Wednesday, August 20, 2008

Personally, I'm More Afraid That They'll Pick Up Bad Spelling

When it comes to the dangers that young people face outside the home, apparently parents rank videogames as a greater threat to their children's well being than traditional sources of sin, such as smut and liquor. According to "Parents Fear Video Games More than Porn, Alcohol," a new study from What They Play indicates "drinking beer and watching pornography were less objectionable activities for children than playing certain video games."

Three things to note about this study:

A trip to the What They Play website indicates that the site heavily promotes Disney products and has a "games from our sponsors" section, unlike many such parent advisory sites that assume the pose of a public safety nonprofit (which I have argued is often disingenuous anyway).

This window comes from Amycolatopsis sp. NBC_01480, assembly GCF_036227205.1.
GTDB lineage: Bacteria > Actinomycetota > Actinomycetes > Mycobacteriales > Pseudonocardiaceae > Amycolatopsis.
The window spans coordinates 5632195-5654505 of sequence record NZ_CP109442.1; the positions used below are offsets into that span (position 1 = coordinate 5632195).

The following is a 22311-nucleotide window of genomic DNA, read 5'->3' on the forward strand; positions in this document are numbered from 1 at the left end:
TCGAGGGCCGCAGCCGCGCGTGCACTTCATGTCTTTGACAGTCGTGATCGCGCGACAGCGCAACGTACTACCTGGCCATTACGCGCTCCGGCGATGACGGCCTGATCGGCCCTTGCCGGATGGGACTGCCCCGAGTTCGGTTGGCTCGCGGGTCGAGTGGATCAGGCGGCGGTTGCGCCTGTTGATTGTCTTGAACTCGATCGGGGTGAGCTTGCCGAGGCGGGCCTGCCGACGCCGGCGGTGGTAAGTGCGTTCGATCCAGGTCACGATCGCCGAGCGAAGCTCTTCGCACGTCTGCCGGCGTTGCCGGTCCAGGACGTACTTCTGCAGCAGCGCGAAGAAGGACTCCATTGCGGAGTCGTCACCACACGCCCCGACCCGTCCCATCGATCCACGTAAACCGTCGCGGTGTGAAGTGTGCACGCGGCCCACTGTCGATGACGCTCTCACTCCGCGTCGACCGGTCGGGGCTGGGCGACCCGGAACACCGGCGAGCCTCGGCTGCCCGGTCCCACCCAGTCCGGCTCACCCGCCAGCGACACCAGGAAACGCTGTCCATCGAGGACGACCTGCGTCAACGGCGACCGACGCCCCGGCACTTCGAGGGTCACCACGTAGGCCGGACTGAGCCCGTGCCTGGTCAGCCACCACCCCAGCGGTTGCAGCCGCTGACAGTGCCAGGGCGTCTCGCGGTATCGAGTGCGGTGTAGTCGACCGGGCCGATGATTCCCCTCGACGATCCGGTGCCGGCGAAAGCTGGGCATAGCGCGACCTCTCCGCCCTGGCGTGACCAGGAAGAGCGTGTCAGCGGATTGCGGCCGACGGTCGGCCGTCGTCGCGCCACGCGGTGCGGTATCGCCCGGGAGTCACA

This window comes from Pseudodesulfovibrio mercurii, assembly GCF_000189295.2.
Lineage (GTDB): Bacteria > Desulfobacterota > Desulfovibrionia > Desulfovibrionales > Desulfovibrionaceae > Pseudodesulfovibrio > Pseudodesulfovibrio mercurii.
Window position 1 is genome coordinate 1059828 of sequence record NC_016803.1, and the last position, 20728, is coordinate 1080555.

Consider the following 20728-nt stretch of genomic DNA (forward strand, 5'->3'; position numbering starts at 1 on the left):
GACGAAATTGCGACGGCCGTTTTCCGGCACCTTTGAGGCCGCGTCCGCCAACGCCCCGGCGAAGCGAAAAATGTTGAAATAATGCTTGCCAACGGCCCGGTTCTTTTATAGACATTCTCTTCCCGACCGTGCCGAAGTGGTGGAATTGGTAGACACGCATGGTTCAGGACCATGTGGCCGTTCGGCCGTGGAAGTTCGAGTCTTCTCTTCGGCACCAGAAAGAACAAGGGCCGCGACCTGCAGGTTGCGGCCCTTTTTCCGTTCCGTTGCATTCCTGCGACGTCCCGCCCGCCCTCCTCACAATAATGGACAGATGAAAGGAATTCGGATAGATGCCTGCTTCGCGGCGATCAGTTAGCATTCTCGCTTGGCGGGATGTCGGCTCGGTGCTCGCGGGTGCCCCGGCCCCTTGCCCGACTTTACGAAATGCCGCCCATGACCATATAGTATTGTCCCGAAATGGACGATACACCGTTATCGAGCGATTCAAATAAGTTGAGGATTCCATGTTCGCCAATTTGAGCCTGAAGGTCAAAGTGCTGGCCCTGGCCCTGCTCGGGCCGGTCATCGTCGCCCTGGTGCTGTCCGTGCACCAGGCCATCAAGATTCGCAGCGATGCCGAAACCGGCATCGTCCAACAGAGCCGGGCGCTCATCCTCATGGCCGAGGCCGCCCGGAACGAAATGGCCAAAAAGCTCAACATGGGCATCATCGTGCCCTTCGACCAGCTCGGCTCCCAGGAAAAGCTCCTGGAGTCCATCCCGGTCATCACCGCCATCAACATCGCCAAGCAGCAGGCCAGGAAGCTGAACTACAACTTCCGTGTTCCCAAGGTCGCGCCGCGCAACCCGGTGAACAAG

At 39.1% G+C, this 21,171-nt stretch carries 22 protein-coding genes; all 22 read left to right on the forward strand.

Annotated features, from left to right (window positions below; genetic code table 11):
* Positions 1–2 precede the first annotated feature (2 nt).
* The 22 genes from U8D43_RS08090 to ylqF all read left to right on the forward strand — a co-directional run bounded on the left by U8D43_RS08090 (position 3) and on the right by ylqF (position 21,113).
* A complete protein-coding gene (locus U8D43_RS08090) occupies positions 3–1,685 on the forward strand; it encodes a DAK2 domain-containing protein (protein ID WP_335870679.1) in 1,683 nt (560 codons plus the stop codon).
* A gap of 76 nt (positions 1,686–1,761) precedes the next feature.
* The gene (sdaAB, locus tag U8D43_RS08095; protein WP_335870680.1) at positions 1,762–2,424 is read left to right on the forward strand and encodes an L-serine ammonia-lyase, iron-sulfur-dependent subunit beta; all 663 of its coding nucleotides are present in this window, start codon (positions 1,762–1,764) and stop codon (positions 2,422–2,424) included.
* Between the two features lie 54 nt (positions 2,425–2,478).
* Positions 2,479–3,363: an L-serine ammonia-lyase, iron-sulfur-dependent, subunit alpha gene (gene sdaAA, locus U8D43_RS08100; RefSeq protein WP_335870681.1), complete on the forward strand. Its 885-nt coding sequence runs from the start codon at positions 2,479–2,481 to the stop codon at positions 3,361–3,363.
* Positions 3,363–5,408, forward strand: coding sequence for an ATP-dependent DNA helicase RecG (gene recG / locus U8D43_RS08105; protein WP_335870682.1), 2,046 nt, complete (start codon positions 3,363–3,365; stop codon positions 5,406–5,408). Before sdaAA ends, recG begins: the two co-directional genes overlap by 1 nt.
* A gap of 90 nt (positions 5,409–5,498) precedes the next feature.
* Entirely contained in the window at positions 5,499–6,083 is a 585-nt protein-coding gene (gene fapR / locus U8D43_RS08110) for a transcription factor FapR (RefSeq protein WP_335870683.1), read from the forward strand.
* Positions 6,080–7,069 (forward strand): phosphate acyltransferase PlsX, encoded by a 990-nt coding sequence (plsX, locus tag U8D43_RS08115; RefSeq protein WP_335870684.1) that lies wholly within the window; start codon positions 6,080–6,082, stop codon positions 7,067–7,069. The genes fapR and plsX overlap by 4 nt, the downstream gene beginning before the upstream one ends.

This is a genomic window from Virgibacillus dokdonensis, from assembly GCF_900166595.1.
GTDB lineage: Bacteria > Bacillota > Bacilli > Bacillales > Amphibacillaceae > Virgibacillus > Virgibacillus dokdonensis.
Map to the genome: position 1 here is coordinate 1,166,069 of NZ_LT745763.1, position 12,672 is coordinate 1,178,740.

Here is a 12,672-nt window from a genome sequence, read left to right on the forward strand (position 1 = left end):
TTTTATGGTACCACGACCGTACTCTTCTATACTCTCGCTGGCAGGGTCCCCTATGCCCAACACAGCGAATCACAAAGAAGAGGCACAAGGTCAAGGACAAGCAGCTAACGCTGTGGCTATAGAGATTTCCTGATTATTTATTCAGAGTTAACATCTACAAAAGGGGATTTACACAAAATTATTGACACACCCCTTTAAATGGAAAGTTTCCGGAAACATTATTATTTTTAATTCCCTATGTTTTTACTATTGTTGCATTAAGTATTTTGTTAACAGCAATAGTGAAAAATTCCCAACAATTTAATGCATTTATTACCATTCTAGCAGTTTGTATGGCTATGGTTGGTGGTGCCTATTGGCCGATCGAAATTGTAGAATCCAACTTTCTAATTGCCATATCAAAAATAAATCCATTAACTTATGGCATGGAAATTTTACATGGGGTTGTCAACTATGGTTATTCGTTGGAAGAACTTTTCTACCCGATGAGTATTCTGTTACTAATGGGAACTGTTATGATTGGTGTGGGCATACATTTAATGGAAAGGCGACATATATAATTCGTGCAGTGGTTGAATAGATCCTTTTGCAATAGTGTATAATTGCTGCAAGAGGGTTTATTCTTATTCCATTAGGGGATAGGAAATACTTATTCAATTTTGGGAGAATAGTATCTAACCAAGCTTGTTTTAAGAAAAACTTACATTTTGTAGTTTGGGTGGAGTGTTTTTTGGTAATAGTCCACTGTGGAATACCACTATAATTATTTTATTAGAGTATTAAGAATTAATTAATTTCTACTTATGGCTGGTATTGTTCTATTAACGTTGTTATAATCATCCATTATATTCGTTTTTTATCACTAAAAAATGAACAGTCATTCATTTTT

This is apparently the same group whose polling made the pages of USA Today with a graphic that showed that "two men kissing" in a videogame was more objectionable than the sight of a "graphically severed head."

The desire to shield children from certain kinds of videogames is patently unrealistic according to the authors of Grand Theft Childhood, since not being invited to play such games with friends is actually often an indicator of poor social integration and cultural isolation that can be tied to poor performance.

I might argue instead that digital parents are ignoring more subtle yet important aspects of their children's online lives. For example, are they good spellers? Or do they come off as ignorant to their text-messaging peers? You would be surprised at the amount of mockery I overhear among teens about bad spelling, even in an era in which it is considered inappropriate to poke fun at other kinds of learning anomalies. Of course, this ridicule of bad spelling in the electronic era takes place in grown-up culture as well.

In short, when it comes to worrying about software with harmful long-term effects, parents might want to think about spell-check rather than GTA. Thanks to Robert Moeller for the YouTube video.

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